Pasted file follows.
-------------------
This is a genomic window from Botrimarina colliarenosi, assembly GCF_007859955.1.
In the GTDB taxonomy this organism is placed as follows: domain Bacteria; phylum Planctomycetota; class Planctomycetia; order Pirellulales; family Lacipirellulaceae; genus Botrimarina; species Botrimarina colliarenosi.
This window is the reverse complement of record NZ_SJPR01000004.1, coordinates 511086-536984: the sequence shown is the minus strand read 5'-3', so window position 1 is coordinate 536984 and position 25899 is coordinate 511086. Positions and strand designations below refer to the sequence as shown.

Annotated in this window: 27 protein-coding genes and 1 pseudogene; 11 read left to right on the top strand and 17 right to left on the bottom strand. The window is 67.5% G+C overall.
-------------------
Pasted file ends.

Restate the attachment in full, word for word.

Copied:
This is a genomic window from Botrimarina colliarenosi, assembly GCF_007859955.1.
In the GTDB taxonomy this organism is placed as follows: domain Bacteria; phylum Planctomycetota; class Planctomycetia; order Pirellulales; family Lacipirellulaceae; genus Botrimarina; species Botrimarina colliarenosi.
This window is the reverse complement of record NZ_SJPR01000004.1, coordinates 511086-536984: the sequence shown is the minus strand read 5'-3', so window position 1 is coordinate 536984 and position 25899 is coordinate 511086. Positions and strand designations below refer to the sequence as shown.

Annotated in this window: 27 protein-coding genes and 1 pseudogene; 11 read left to right on the top strand and 17 right to left on the bottom strand. The window is 67.5% G+C overall.